Tuesday, June 25, 2013

Rose Cecil O’Neill

Born this day in 1874: Rose Cecil O’Neill (1874–1944), magazine illustrator, writer, and businesswoman who created the Kewpies.

O’Neill was a popular magazine illustrator. Her greatest fame, however—and most of her wealth—came from the creation of the enormously popular Kewpies. Kewpies began as illustrations in the Ladies’ Home Journal. In a blaze of merchandizing Kewpies subsequently appeared as items such as figurines, salt and pepper shakers, inkwells, and on fabric, greeting cards, stationery, and, of course, as dolls. Kewpie dolls were first manufactured in 1913 and netted O’Neill royalties of $1.5 million. The wealth from marketing Kewpies allowed O’Neill to indulge in more serious (and much darker) art, including monumental sculpture, painting, and novel and poetry writing.

Various manufacturers have been churning out Kewpie dolls almost continuously since 1913.

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Monday, June 24, 2013

Agnes Nestor

Born this day in 1880: Agnes Nestor (1880–1948), labor leader and social reformer.

Nestor was known especially for her role in unionizing women workers. She founded the International Glove Workers Union of America and served as its president from 1913 to 1916 and its vice president from 1916 to 1939. She led strikes resulting in higher wages and better working conditions and the organization of the Chicago Women’s Trade Union League, which she led from 1913 to 1948. She played a leading role in the passage of an Illinois law limiting women’s working hours to 10 hours per day. She developed worker education programs and helped write the Smith-Hughes Act of 1917, which provided the first federal aid for vocational education. She is also remembered for her work in child-labor, minimum wage, maternity health, and woman suffrage legislation.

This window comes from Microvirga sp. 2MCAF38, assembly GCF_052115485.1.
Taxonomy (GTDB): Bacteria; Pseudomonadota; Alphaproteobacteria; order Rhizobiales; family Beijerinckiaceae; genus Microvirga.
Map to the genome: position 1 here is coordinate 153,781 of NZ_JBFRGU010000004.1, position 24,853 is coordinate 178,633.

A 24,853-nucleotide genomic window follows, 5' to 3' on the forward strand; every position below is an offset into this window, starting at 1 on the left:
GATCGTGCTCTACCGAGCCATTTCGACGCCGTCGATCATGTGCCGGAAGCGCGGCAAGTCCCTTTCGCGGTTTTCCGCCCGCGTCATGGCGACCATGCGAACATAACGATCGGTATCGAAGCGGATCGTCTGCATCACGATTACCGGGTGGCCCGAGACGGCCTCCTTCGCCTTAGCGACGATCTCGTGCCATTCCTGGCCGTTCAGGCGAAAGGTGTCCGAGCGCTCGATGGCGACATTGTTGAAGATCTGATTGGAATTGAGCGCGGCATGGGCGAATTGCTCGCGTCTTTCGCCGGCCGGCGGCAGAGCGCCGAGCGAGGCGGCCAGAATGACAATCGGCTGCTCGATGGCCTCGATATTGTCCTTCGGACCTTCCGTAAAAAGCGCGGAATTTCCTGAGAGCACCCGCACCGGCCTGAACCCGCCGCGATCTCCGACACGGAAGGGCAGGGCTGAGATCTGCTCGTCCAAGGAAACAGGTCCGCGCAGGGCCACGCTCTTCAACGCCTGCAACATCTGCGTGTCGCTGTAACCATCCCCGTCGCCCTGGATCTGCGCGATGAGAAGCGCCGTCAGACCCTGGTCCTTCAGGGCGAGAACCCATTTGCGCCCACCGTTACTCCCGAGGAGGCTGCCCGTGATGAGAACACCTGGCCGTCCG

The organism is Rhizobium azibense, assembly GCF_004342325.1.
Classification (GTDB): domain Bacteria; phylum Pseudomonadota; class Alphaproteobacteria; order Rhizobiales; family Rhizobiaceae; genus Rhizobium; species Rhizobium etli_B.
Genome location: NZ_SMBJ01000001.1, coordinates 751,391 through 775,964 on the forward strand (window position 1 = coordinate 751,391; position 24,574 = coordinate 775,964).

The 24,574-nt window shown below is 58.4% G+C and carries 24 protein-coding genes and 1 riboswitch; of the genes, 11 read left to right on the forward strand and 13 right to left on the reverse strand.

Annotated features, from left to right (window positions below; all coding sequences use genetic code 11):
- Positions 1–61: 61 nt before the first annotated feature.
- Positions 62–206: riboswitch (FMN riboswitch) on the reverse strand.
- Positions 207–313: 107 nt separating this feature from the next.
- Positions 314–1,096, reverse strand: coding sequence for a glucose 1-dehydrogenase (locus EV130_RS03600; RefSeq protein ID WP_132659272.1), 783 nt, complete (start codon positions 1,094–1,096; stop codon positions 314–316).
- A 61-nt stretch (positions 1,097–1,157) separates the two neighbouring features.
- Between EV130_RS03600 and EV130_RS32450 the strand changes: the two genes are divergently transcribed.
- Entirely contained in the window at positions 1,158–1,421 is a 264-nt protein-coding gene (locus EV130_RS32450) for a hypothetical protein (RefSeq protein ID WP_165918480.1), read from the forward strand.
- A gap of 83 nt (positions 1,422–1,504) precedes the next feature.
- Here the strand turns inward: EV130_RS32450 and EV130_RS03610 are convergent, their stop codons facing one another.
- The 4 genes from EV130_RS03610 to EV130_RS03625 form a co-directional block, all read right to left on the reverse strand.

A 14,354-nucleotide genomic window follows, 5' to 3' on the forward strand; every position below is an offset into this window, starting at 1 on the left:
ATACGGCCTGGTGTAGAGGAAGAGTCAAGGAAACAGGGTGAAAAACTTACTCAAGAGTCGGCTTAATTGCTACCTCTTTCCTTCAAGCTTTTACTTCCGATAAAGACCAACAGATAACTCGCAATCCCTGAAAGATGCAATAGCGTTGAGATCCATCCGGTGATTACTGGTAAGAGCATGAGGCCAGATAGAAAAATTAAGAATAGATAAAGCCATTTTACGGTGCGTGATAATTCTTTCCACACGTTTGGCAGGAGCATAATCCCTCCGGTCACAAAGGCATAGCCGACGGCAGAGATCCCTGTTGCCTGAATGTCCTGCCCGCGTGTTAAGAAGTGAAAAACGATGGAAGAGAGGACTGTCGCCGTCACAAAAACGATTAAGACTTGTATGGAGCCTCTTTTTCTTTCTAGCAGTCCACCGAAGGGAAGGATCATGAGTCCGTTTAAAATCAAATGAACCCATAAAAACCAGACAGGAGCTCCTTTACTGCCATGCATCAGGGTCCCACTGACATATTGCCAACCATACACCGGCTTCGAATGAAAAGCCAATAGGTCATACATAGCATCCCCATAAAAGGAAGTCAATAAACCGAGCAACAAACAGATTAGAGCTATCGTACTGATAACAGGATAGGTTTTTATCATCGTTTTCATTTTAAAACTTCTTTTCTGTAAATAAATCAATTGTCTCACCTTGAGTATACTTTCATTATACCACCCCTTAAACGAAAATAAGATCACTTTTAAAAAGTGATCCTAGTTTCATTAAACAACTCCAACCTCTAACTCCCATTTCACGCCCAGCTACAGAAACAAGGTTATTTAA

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Friday, June 14, 2013

Harriet Beecher Stowe

Born this day in 1811: Harriet Beecher Stowe (1811–1896), author of Uncle Tom’s Cabin. Stowe also wrote a social satire on marriage and femininity—Pink and White Tyranny. To download it or read it on line, go here. To download or read Uncle Tom’s Cabin, go here.

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Wednesday, June 12, 2013

Djuna Barnes

Born this day in 1892: Djuna Barnes (1892–1982), journalist, illustrator, and avante garde writer of drama, fiction, and poetry. Barnes was a well-respected member of the Paris literary scene of the 1920s and 1930s. She is remembered especially for her poetry collection The Book of Repulsive Women: 8 Rhythms and 5 Drawings and the novel Nightwood.

A sampling:

From Fifth Avenue Up

SOMEDAY beneath some hard
Capricious star—
Spreading its light a little
Over far,
We'll know you for the woman
That you are.

For though one took you, hurled you
Out of space,
With your legs half strangled
In your lace,
You'd lip the world to madness
On your face.

We'd see your body in the grass
With cool pale eyes.
We'd strain to touch those lang'rous
Length of thighs,
And hear your short sharp modern
Babylonic cries.

It wouldn't go. We'd feel you
Coil in fear